REVIEW: ‘Time Lord Victorious,’ Issue #2

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Doctor Who: Time Lord Victorious #2

Doctor Who: Time Lord Victorious #2 is the second part of a Titan Comics limited series, based on the BBC character. The writer is Jody Houser with Roberta Ingranata on art. Colors are by Enrica Eren Angiolini and the letterer is Richard Starkings of Comicraft. The last issue saw The Doctor Who trapped in a paradox universe and captured by the Daleks, his greatest enemies. The Daleks surprisingly enlisted the help of their nemesis to save Skaro, under threat by a species called the Hond. On the planet’s surface, the Doctor is aided by a battle-damaged Dalek Prime Strategist, preparing for the fight ahead. When entering a secure area, he is confronted by one of the Hond…

Issue 2 features the conclusion of the interaction between the Time Lord, Dalek, and Hond. The Doctor tries to reason with the new alien, as he is often want to do, however, the Dalek blasts the Hond to pieces, as it is always want to do. The two make their way to the center of the building, discussing their plans and differences before the Dalek is attacked by a vengeful, furious Hond. Can the Doctor save the Daleks, himself, and the planet itself?

The second half of the story moves at the same pace as the last one, following the Doctor and his metal companion into the heart of Skaro. There is more intensity, as the Hond is getting closer to the planet. At the same time, the mystery of the Prime Strategist is explained further. The excitement is palpable when the Hond attacks, forcing the Doctor to act. The way that the ends clarify and wrap up the paradox was very surprising. Who the Hond is and how the Doctor was not expected.

While the plot was effective, it was slightly disappointing at how the team-up between Time Lord and Dalek ended. The discussions the Prime Strategist had with the Doctor were enjoyable and tapped into an animosity 50 years of real history and centuries in canonical history in the making. But there aren’t enough Daleks in Doctor Who: Time Lord Victorious #2, nor is there enough Skaro. Which is odd, because the story takes place on it. Had the series been longer, there may have been more to explore.

The dialogue between the Doctor and the Dalek is clever by Houser. Only having an emotionless domed creature as the only other figure for the Doctor to converse with means that the Time Lord often takes the short answers given back to him and expands on them himself. The Dalek sense of humor, completely serious yet witty nonetheless, may elicit smiles from the reader. The menacing monster being reliant on the Doctor creates an interesting dynamic when the action scenes unfold, and seeing it scream for the Doctor’s aid is a striking image on the page. The letters by Starking showcases the panic the Dalek feels, for the first time looking frantic as the font gets increasingly bigger.

The Tenth Doctor is reaching his most arrogant peak in this comic, gloating and highly aware of how powerful he is. The Dalek next to him is manipulative in every sentence, always wanting to be superior itself. 

The art remains to be beautiful. The detail is exquisite on both aliens, even more so on the Dalek this issue. The damage it has picked upsets it apart from the perfection within the armors of the rest of the race. When the Hond attacks it, the creature within the casing is hinted at through the crack in the Dalekanium. In the singular eye, there seems to be a glimpse of fear.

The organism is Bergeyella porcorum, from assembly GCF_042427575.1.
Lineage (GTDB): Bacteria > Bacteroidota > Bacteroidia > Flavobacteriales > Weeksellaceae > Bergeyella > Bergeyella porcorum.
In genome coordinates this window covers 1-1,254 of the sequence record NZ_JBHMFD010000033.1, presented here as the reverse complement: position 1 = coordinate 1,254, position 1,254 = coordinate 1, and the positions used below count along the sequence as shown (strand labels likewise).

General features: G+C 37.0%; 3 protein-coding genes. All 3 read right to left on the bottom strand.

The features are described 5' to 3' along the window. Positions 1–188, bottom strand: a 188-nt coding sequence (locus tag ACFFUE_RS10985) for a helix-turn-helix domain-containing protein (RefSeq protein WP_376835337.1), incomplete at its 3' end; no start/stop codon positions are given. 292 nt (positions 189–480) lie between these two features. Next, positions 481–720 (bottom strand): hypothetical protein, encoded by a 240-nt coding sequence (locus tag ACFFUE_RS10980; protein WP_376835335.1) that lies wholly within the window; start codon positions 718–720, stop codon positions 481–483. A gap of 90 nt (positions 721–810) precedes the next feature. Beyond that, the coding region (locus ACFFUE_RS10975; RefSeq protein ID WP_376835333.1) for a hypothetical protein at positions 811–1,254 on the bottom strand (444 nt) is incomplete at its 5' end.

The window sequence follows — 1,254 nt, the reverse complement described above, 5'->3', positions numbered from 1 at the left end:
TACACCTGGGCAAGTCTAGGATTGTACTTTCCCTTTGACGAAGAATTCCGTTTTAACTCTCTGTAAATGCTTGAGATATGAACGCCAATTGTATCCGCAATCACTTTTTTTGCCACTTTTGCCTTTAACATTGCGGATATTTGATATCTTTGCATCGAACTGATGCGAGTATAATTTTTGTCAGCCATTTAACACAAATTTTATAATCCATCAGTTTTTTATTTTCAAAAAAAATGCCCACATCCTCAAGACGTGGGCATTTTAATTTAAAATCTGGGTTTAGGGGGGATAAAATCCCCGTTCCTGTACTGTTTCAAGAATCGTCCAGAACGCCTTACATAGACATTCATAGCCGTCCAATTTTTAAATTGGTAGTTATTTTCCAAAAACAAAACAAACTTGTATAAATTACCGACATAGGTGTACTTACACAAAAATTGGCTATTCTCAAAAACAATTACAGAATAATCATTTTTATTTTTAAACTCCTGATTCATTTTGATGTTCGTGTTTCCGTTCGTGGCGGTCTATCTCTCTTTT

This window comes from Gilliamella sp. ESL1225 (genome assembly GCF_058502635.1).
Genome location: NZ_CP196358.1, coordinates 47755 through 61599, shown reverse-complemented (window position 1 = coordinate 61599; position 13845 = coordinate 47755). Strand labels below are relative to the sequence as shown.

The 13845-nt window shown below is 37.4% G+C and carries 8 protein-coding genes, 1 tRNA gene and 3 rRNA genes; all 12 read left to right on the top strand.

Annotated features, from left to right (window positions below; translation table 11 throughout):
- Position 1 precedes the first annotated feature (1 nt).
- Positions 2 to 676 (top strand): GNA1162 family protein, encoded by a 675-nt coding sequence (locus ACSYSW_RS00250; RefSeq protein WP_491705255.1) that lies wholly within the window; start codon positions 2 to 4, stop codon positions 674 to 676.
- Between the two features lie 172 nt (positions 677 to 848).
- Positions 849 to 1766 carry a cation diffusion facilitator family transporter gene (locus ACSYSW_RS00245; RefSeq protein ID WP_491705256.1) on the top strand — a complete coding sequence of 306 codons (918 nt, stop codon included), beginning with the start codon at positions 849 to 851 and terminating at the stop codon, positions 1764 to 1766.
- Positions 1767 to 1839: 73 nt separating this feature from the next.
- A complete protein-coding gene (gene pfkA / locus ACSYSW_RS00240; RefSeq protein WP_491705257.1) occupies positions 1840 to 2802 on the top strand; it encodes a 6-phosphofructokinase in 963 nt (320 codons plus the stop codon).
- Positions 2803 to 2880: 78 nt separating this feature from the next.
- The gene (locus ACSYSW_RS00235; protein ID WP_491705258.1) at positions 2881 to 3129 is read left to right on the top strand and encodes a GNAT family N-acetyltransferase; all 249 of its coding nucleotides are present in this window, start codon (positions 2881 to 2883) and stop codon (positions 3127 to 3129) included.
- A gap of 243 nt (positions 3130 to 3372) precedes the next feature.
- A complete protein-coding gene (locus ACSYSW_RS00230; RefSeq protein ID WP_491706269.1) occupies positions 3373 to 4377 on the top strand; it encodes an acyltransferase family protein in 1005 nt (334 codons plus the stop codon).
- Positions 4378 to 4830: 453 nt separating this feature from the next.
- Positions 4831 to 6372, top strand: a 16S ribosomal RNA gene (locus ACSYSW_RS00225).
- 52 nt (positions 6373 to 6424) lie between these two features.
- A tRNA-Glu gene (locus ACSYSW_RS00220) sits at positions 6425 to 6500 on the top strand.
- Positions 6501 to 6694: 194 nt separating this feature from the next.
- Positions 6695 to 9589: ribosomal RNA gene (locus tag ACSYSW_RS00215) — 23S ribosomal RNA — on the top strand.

The Hond are gloopy, almost formless, beings of sludge. For context, they look like Muk or Grimer from Pokémon. The reasoning for this is made clear and understandable, and Ingranata etches emotion on their large faces beautifully. But the design doesn’t necessarily warrant the terror they have imposed on the Daleks, masters of fear themselves. The facial expressions plastered on the Doctor’s face are both fun and impressive. The trademark scrunching of his face as he gets confused is replicated perfectly.

The colors are again stunning. The majority of the issue encases the Doctor and his sidekick in dull greys, but this later transforms into gorgeous blues, before evolving further into a wonderful purple that bathes the panels. The colors on the Doctor’s suit are eye-catching and accurately look at how they would under different hues of light. 

Doctor Who: Time Lord Victorious #2 is an ending that doesn’t quite fulfill the potential that the first issue started. The art team is talented, but it was disappointing to not explore more of the Dalek homeland. Two of the most famous nemeses in fiction being forced to join forces isn’t as exciting on the page as it should be. Houser has the personality of the Tenth Doctor nailed down; especially as the Time Lord Victorious, and it is fun reading any comic with him in. But it’s unfortunate the small series wasn’t given more images to get more out of a terrific idea. 

Doctor Who: Time Lord Victorious #2 is available where comics are sold.

'Time Lord Victorious,' Issue #2
3.5

TL;DR

Doctor Who: Time Lord Victorious #2 is an ending that doesn’t quite fulfill the potential that the first issue started. The art team is talented, but it was disappointing to not explore more of the Dalek homeland. Two of the most famous nemeses in fiction being forced to join forces isn’t as exciting on the page as it should be. Houser has the personality of the Tenth Doctor nailed down; especially as the Time Lord Victorious, and it is fun reading any comic with him in. But it’s unfortunate the small series wasn’t given more images to get more out of a terrific idea.